top of page

Re opening of Two Tree Gallery; featuring Jewellery Designer Annie Scales

This month Claire interviews the latest artist to join Two Tree Gallery, the Jewellery artist Annie Scales; we get to find out about her processes, inspiration and her favourite materials.

Tell us about your training and your journey to where you are now as a Jeweller? I studied a BA (hons) degree course in Jewellery and Silversmithing at Sir John Cass School of Art and Design in London. This was a four-year sandwich course as it incorporated a year of industrial placements which were of a tremendous benefit. It revealed what areas of the industry I enjoyed the most as well as elements that were most definitely not creative or rewarding. The Jewellery centre of London Hatton Garden hides a labyrinth of workshops behind all the glamorous facades. Spending many hours at a jewellery bench on repetitive work can sap the creativity from an aspiring naive designer! After 5 years of working for myself as a jeweller I decided to do a PGCE in Design and Technology at The University of Ripon and York St John. The idea was to teach part time whilst continuing my Jewellery business. The predictable outcome happened, and I was swept up into full time teaching. I continued to make jewellery throughout my teaching career but rarely had time to produce more than a few commissions and take part in a few craft fairs. In 2018 I left the profession and decided to try again to pursue my jewellery full time. Where do you get inspiration from? Many artists and designers have inspired me. The daughter of William Morris, May Morris was an outstanding jeweller of her time and demonstrated exceptional skill and originality, her work has been a great source of ideas to me.The sculptor Constantin Brancusi, his smooth elegance and clean lines, my favourite being his group of sculptures ‘Bird in Space’. Andy Goldsworthy has also been an inspiration, I first saw his work at the botanical gardens in Edinburgh. It was a totally new concept to me then and it influenced the way I saw art as enhancing nature besides being stunning installations. I had the privilege to work for Jane Adam; a jeweller who specialises in ‘anodised aluminium’. Her use of colour and the process of forming different materials showed me an incredibly unique approach to jewellery design and techniques. From visiting an exhibition to a walk in the countryside often my inspiration comes when I am not searching for it. Do you have a favourite material to work with? Silver is generally my material of choice. It has a forgiving nature and can be manipulated into a vast combination of shapes and forms. It is also a more affordable material. I often enhance a silver piece with small amounts of gold. Using platinum and gold is a great pleasure but I usually work with these metals when making a commissioned piece. Silver combines beautifully with semi-precious stones, Labradorite has its own iridescence, a lovely ‘inky’ glow, Lapis Lazuli has a real opulent appearance and Rainbow Moonstones their own adularescence. I use these stones in many of my designs. What is the process behind your bespoke jewellery pieces? When designing and making my jewellery I am mindful that it must be worn comfortably. I very much enjoy the personal interaction involved in designing for specific clients. This can include discussing a theme, a series of sketched ideas, making a prototype if the piece is to be produced in a precious metal or making from a client’s own design. Many of my bespoke pieces are made by recycling heirlooms, the brooch that is never worn, inherited wedding rings, broken pieces, sentimental items that are too often left in a drawer. I love recreating a single item or set of jewellery that can be worn and be loved again. I inherited a vast collection of costume jewellery from my mother-in-law, her name was Edith May and I have called my jewellery company ‘Edith May Jewellery ‘after her as she was such a such a prolific collector and would have loved the idea. She was from the generation of women who never appeared in public without waring a brooch, frequently on their coats! What are your plans for the future? Sadly, during the last year many of my future plans have been cancelled or deferred and I haven’t been able to enjoy the usual craft fairs and exhibitions where I can exhibit and sell my work. This has spurred me into action into starting my website and become more active on social media which was always set rather on the back burner in preference to enjoying my workshop. However, I am delighted to have been accepted to join the group at Two Tree Gallery and am excited to display and sell my jewellery at the gallery, To meet the team and the people of Leigh is a whole new venture for me.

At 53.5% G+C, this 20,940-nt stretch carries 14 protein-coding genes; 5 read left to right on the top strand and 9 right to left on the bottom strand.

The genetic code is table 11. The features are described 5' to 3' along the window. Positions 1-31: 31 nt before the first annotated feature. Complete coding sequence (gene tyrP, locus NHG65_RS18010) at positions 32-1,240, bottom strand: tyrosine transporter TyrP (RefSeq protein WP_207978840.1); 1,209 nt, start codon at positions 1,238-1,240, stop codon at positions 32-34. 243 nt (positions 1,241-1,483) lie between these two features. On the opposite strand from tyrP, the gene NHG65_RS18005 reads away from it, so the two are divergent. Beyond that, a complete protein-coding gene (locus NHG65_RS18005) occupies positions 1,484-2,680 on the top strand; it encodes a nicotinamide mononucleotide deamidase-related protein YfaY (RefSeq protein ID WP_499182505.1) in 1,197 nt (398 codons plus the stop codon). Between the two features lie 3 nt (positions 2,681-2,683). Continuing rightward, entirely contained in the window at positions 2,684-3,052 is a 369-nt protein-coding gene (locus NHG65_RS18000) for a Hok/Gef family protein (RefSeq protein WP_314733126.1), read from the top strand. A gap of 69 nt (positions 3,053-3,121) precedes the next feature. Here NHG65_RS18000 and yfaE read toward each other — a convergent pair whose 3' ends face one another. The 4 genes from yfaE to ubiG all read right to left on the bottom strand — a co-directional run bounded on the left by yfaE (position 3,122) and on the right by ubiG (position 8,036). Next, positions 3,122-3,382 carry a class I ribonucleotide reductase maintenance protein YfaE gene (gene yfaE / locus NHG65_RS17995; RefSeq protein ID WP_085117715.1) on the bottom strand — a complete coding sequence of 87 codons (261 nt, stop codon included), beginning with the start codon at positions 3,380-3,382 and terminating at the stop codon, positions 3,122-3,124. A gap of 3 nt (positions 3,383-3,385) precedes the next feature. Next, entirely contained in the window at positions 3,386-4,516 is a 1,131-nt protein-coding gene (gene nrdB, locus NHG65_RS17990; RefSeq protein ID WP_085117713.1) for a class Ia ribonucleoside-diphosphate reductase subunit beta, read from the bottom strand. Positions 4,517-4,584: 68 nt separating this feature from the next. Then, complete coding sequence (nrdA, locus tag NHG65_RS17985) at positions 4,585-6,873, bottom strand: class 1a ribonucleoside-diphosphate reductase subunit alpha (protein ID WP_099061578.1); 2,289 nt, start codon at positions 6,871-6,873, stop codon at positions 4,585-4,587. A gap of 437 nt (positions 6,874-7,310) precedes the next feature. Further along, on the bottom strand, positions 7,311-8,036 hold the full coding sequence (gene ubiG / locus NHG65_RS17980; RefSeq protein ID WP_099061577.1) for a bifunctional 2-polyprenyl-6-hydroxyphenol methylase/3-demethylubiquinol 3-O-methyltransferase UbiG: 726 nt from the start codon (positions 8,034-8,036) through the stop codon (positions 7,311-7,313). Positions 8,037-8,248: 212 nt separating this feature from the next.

To see more of Annie's work and view our online shop, please visit

44 views0 comments


bottom of page